The owners of a luxury hotel built in Santa Monica without the required permits have agreed to pay a total of $1 million in penalties and restitution, the Los Angeles County District Attorney’s Office announced today.
The final judgment, approved Dec. 14 by Los Angeles County Superior Court Judge Anthony Mohr, provides discounted and affordable room rates.
“The planning and permitting process ensures our community has the opportunity to provide input into what our neighborhoods look and feel like for decades to come,” said Los Angeles County District Attorney George Gascón. “When that process is subverted, some of us are making decisions for all of us.”
Half of the fees imposed under the settlement terms also may benefit essential workers of the COVID-19 pandemic.
The civil complaint alleges that Sunshine Enterprises violated state law by falsely representing to the California Coastal Commission that its proposed construction of the Shore Hotel would provide low- to moderate-cost lodging to replace two older lower-cost motels formerly on the property.
Instead of waiting for its permit to be approved, Sunshine demolished its existing motels near the Santa Monica Pier and erected in its place the new upscale Shore Hotel, which the company’s website described as a luxury boutique hotel, prosecutors said.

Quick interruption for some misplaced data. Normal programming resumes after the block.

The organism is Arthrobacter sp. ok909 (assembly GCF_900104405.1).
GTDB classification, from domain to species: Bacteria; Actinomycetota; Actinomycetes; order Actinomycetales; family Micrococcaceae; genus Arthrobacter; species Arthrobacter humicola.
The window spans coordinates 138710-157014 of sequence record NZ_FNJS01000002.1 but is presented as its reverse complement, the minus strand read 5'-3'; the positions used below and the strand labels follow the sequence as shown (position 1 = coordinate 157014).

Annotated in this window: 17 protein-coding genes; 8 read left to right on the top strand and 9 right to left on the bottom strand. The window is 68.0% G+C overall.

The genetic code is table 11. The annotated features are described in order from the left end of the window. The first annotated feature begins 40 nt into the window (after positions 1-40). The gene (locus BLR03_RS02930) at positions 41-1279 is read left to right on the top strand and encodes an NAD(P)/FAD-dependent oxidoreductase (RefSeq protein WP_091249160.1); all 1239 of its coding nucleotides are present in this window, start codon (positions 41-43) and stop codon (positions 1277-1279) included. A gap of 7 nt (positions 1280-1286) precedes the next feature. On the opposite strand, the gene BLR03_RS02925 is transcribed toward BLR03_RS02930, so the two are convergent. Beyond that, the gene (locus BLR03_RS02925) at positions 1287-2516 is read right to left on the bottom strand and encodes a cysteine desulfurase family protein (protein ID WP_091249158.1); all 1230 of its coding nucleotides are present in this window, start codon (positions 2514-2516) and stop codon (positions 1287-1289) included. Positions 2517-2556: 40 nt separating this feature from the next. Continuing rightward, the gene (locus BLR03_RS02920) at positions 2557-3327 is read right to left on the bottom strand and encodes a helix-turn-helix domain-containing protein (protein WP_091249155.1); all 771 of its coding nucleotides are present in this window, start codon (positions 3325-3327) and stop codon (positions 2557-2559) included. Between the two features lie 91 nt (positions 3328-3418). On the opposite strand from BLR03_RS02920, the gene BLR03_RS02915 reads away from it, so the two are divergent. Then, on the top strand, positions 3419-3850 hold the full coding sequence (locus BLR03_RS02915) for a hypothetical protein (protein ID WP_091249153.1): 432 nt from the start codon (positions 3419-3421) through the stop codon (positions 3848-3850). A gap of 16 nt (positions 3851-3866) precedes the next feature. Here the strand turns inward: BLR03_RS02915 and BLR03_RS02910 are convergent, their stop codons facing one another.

The case was prosecuted by Assistant Head Deputy District Attorney Hoon Chun and Deputy District Attorney Seza Mikikian of the Consumer Protection Division.
Under the settlement terms, Sunshine must pay $250,000 in civil penalties — a sum in addition to the $15.6 million penalty already paid by Sunshine to the California Coastal Commission. In May, the commission levied the penalty against Sunshine because the hotel was built without proper permits that include providing for more affordable lodging in the area.
The combined civil penalties paid to the commission and the District Attorney’s Office is the largest penalty ever imposed for violations of California’s Coastal Act, which regulates development of coastal areas and mandates the commission preserve affordable access to California’s coastline.
In addition to civil penalties, Sunshine must pay $750,000 in restitution to the District Attorney’s Consumer Protection Trust Fund for the enforcement of consumer protection laws.
However, the settlement incentivizes the company to pay a large part of that amount — up to $500,000 — by providing discounted room rates to first responders and other essential workers of the COVID-19 pandemic.
These essential workers include paramedics, emergency room or intensive care physicians, firefighters, peace officers, school teachers, licensed social workers, grocery store employees, pharmacy employees and postal workers.
Submitted by Pamela J. Johnson, District Attorney Public Information Officer